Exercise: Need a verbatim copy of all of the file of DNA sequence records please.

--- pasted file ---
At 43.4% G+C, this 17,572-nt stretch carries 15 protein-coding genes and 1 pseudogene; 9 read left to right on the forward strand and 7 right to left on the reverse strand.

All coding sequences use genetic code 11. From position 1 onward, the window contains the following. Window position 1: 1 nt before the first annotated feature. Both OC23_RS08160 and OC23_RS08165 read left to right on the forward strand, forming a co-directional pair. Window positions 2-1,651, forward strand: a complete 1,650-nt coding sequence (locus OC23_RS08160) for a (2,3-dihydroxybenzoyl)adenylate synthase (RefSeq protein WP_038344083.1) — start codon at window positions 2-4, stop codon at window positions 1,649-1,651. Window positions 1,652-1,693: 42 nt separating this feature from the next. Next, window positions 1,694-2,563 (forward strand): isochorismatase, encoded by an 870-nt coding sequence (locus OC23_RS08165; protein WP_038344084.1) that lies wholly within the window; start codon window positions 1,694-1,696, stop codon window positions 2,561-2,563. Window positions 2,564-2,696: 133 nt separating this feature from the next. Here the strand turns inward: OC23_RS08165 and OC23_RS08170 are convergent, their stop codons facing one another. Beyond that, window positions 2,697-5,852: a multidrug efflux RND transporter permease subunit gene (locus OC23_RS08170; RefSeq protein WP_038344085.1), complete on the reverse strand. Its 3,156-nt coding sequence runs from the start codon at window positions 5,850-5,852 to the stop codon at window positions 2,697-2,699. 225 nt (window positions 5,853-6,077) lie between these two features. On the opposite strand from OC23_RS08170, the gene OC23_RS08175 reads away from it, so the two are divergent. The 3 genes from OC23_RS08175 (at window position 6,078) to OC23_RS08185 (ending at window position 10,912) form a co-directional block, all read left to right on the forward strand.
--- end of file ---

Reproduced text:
At 43.4% G+C, this 17,572-nt stretch carries 15 protein-coding genes and 1 pseudogene; 9 read left to right on the forward strand and 7 right to left on the reverse strand.

All coding sequences use genetic code 11. From position 1 onward, the window contains the following. Window position 1: 1 nt before the first annotated feature. Both OC23_RS08160 and OC23_RS08165 read left to right on the forward strand, forming a co-directional pair. Window positions 2-1,651, forward strand: a complete 1,650-nt coding sequence (locus OC23_RS08160) for a (2,3-dihydroxybenzoyl)adenylate synthase (RefSeq protein WP_038344083.1) — start codon at window positions 2-4, stop codon at window positions 1,649-1,651. Window positions 1,652-1,693: 42 nt separating this feature from the next. Next, window positions 1,694-2,563 (forward strand): isochorismatase, encoded by an 870-nt coding sequence (locus OC23_RS08165; protein WP_038344084.1) that lies wholly within the window; start codon window positions 1,694-1,696, stop codon window positions 2,561-2,563. Window positions 2,564-2,696: 133 nt separating this feature from the next. Here the strand turns inward: OC23_RS08165 and OC23_RS08170 are convergent, their stop codons facing one another. Beyond that, window positions 2,697-5,852: a multidrug efflux RND transporter permease subunit gene (locus OC23_RS08170; RefSeq protein WP_038344085.1), complete on the reverse strand. Its 3,156-nt coding sequence runs from the start codon at window positions 5,850-5,852 to the stop codon at window positions 2,697-2,699. 225 nt (window positions 5,853-6,077) lie between these two features. On the opposite strand from OC23_RS08170, the gene OC23_RS08175 reads away from it, so the two are divergent. The 3 genes from OC23_RS08175 (at window position 6,078) to OC23_RS08185 (ending at window position 10,912) form a co-directional block, all read left to right on the forward strand.